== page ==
What Kind of Roses Should You Grow?
Our love affair with roses often begins as young children, when we discover their lovely fragrance and how the gift of a single one brings joy to the receiver. Watching the tightly wrapped petals of a rosebud slowly unfurl is always a pleasure to behold.
Now, it’s almost Valentine’s Day. And we not only want you to remember that Valentine’s Day isn’t just for your significant other. Don’t forget to Give Your Home A Valentine, too!
This year, we want to bring to your mind the flower synonymous with love: roses.
They are unrivaled in the beauty that they add to our outdoor spaces and the happiness they bring to others.
While most people are familiar with the iconic hybrid tea and floribunda roses, there’s an ever-increasing variety of types available, including newer shrub, low-maintenance ground cover, and the re-emergence of species, or wild, roses.
Old garden roses are also enjoying renewed popularity with their highly fragrant blossoms and disease resistance. Whether your garden space is large or small, there’s a rose just right for you.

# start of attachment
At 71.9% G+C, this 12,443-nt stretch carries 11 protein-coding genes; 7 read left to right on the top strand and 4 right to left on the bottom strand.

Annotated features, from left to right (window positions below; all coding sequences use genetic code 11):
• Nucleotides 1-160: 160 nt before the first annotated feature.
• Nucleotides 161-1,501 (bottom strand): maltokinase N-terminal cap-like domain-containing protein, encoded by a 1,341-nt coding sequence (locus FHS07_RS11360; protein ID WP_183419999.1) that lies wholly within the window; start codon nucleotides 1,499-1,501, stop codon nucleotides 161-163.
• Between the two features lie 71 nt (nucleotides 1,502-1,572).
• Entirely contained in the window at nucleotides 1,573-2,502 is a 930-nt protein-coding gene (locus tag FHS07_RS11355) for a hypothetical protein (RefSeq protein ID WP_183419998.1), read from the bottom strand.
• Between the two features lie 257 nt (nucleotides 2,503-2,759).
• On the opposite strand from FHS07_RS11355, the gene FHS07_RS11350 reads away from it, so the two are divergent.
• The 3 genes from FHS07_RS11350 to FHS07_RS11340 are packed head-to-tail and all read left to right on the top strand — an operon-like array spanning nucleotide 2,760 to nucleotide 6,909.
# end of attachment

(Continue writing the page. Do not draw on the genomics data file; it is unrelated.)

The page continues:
And if you’re dealing with weeds, you’re not alone! We can help you with that, too!
But don’t worry too much if your not an expert gardener. We have some tips to help take you from amateur to expert gardener.
When to plant:
Bare-root roses: Plant in late autumn at leaf fall, and from late winter to early spring, before growth resumes. Avoid planting in the middle of winter when the ground is frozen.
Containerized and container-grown roses: Plant all year round, provided the ground is neither frozen, nor very dry.
If you want to learn more, a great resource is the Farmers Almanac and of course, the Royal Horticultural Society.
*Originally published January 15, 2016 and updated February 6, 2020